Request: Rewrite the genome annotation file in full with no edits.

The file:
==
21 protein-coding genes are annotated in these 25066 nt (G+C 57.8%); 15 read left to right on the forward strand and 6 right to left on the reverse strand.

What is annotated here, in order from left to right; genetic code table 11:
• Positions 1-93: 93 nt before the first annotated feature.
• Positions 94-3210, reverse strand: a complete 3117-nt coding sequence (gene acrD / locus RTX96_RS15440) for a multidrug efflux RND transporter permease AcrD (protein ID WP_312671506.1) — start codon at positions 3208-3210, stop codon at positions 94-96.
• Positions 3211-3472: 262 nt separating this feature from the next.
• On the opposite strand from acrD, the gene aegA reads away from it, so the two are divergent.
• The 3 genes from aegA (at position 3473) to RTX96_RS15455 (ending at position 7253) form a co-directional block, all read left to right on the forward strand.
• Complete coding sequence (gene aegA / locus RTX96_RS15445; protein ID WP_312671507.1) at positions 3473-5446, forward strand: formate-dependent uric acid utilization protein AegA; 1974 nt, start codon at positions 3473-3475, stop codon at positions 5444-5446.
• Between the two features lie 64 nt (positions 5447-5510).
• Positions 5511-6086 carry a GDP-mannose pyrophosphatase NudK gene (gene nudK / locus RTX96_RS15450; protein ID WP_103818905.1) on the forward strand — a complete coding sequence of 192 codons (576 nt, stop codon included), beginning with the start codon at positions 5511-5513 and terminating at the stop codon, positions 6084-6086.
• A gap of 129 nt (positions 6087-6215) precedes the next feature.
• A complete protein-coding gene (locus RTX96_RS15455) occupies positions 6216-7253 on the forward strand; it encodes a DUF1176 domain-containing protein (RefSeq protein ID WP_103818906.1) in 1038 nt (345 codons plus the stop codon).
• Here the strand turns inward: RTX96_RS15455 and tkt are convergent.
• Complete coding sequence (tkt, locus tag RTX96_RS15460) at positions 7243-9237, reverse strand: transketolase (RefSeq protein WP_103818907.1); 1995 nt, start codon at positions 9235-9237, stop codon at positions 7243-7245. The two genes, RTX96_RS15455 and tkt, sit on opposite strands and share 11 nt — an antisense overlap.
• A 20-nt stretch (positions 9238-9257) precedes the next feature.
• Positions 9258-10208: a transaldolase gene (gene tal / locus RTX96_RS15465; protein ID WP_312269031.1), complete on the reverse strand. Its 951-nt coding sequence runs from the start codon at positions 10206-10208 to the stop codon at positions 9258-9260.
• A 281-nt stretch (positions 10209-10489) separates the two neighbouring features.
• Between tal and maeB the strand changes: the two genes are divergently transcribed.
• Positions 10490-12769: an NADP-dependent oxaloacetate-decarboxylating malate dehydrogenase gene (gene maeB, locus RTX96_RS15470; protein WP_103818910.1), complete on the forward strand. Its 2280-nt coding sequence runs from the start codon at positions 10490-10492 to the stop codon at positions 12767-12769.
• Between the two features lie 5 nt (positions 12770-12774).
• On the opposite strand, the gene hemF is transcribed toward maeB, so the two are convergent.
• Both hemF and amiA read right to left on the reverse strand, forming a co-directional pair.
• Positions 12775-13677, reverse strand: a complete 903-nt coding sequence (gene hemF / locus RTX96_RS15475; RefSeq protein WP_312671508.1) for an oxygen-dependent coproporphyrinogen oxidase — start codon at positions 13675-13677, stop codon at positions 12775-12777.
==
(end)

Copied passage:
21 protein-coding genes are annotated in these 25066 nt (G+C 57.8%); 15 read left to right on the forward strand and 6 right to left on the reverse strand.

What is annotated here, in order from left to right; genetic code table 11:
• Positions 1-93: 93 nt before the first annotated feature.
• Positions 94-3210, reverse strand: a complete 3117-nt coding sequence (gene acrD / locus RTX96_RS15440) for a multidrug efflux RND transporter permease AcrD (protein ID WP_312671506.1) — start codon at positions 3208-3210, stop codon at positions 94-96.
• Positions 3211-3472: 262 nt separating this feature from the next.
• On the opposite strand from acrD, the gene aegA reads away from it, so the two are divergent.
• The 3 genes from aegA (at position 3473) to RTX96_RS15455 (ending at position 7253) form a co-directional block, all read left to right on the forward strand.
• Complete coding sequence (gene aegA / locus RTX96_RS15445; protein ID WP_312671507.1) at positions 3473-5446, forward strand: formate-dependent uric acid utilization protein AegA; 1974 nt, start codon at positions 3473-3475, stop codon at positions 5444-5446.
• Between the two features lie 64 nt (positions 5447-5510).
• Positions 5511-6086 carry a GDP-mannose pyrophosphatase NudK gene (gene nudK / locus RTX96_RS15450; protein ID WP_103818905.1) on the forward strand — a complete coding sequence of 192 codons (576 nt, stop codon included), beginning with the start codon at positions 5511-5513 and terminating at the stop codon, positions 6084-6086.
• A gap of 129 nt (positions 6087-6215) precedes the next feature.
• A complete protein-coding gene (locus RTX96_RS15455) occupies positions 6216-7253 on the forward strand; it encodes a DUF1176 domain-containing protein (RefSeq protein ID WP_103818906.1) in 1038 nt (345 codons plus the stop codon).
• Here the strand turns inward: RTX96_RS15455 and tkt are convergent.
• Complete coding sequence (tkt, locus tag RTX96_RS15460) at positions 7243-9237, reverse strand: transketolase (RefSeq protein WP_103818907.1); 1995 nt, start codon at positions 9235-9237, stop codon at positions 7243-7245. The two genes, RTX96_RS15455 and tkt, sit on opposite strands and share 11 nt — an antisense overlap.
• A 20-nt stretch (positions 9238-9257) precedes the next feature.
• Positions 9258-10208: a transaldolase gene (gene tal / locus RTX96_RS15465; protein ID WP_312269031.1), complete on the reverse strand. Its 951-nt coding sequence runs from the start codon at positions 10206-10208 to the stop codon at positions 9258-9260.
• A 281-nt stretch (positions 10209-10489) separates the two neighbouring features.
• Between tal and maeB the strand changes: the two genes are divergently transcribed.
• Positions 10490-12769: an NADP-dependent oxaloacetate-decarboxylating malate dehydrogenase gene (gene maeB, locus RTX96_RS15470; protein WP_103818910.1), complete on the forward strand. Its 2280-nt coding sequence runs from the start codon at positions 10490-10492 to the stop codon at positions 12767-12769.
• Between the two features lie 5 nt (positions 12770-12774).
• On the opposite strand, the gene hemF is transcribed toward maeB, so the two are convergent.
• Both hemF and amiA read right to left on the reverse strand, forming a co-directional pair.
• Positions 12775-13677, reverse strand: a complete 903-nt coding sequence (gene hemF / locus RTX96_RS15475; RefSeq protein WP_312671508.1) for an oxygen-dependent coproporphyrinogen oxidase — start codon at positions 13675-13677, stop codon at positions 12775-12777.